In yesterday’s therapy group I heard Owen describe his experience with depression. Now it’s as if we share a secret lover — for to know depression is to make love to the manipulative beast, to learn all of her intimate quirks. Depression draws you to her with such power, making you feel that you’re a willing participant. As she leans in, she whispers in your ear that you are nothing, an incapable nobody, and she gives you shit-colored glasses to see through as a daily reminder. She says that she will stay with you and be your only confidant. She sits on your chest to make getting out of bed difficult. She hangs her full weight off of your shoulders, so that even showering or walking feels like an Olympic event.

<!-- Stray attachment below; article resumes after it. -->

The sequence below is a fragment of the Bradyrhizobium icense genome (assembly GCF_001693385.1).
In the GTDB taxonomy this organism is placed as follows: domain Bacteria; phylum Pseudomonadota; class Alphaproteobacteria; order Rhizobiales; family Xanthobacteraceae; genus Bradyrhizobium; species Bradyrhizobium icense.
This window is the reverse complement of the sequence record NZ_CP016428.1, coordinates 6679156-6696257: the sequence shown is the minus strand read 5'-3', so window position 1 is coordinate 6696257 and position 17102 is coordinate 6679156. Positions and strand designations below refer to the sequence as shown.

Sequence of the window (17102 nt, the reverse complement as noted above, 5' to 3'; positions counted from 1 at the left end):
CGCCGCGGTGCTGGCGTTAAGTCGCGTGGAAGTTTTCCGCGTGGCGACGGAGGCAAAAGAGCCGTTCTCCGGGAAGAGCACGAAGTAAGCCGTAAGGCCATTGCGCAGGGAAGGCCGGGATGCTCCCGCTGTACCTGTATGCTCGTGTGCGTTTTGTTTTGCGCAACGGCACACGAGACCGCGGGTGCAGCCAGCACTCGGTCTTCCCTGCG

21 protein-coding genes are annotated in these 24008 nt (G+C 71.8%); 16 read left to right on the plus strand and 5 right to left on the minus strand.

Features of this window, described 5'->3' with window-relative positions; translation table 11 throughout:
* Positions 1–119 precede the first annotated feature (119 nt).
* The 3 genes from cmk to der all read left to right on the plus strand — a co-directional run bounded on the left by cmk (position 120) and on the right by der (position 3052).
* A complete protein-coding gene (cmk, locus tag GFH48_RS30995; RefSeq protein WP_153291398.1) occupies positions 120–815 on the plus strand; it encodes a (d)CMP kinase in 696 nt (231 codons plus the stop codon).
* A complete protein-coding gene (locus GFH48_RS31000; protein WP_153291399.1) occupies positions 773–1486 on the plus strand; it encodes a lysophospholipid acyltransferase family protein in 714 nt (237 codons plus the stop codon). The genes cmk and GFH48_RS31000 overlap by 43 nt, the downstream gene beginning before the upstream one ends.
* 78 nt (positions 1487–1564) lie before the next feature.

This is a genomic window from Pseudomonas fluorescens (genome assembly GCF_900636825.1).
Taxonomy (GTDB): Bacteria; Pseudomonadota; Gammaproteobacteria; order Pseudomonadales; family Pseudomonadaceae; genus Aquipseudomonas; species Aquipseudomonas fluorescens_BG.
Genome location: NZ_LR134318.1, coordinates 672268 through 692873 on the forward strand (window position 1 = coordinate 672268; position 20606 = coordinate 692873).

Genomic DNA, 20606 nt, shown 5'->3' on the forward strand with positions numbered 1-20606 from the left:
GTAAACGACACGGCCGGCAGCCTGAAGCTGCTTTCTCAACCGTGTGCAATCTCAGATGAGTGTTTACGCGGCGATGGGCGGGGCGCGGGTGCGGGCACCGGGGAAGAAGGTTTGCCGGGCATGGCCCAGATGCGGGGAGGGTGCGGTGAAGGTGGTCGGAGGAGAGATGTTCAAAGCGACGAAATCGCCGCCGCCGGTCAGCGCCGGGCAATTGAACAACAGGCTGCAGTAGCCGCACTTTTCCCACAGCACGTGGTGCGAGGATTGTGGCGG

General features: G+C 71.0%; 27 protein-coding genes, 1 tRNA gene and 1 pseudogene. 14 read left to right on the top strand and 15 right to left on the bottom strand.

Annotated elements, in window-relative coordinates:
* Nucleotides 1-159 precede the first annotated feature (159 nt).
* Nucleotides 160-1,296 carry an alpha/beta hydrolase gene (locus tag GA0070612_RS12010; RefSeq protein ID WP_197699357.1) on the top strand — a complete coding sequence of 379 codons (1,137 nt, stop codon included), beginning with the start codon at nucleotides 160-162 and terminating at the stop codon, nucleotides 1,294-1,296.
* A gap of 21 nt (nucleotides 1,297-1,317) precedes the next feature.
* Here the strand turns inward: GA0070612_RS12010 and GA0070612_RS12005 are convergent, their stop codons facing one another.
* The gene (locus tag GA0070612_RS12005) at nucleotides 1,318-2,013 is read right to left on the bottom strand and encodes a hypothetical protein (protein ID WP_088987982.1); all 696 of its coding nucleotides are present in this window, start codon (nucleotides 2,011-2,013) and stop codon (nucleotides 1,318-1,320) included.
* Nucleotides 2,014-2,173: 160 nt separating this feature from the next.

Depression helps you forget anything positive about your life and insists that you sabotage any attempt at living without her. She whispers that the only way out is to die, then reminds you subtly, every day, that you can’t even do that successfully.
Owen and I know that once depression got her claws into us, we were doomed — we had to submit to our locked doors and toiletries-behind-the-counter hospitalization, because we’re in it deep with her. It’s our penance for not pulling up our bootstraps strongly enough to resist her.
The stigma of our relationship with depression means that we can’t reach out for help until it’s too late.Besides, we think, we don’t deserve any better than this. Owen couldn’t get out of bed anymore to go to his mechanic’s job, nor to maintain a relationship with his girlfriend, and I couldn’t get out of bed anymore to work at my Adult Protective Services (APS) social worker job, nor to parent my three- and five-year-old daughters, so what good are we?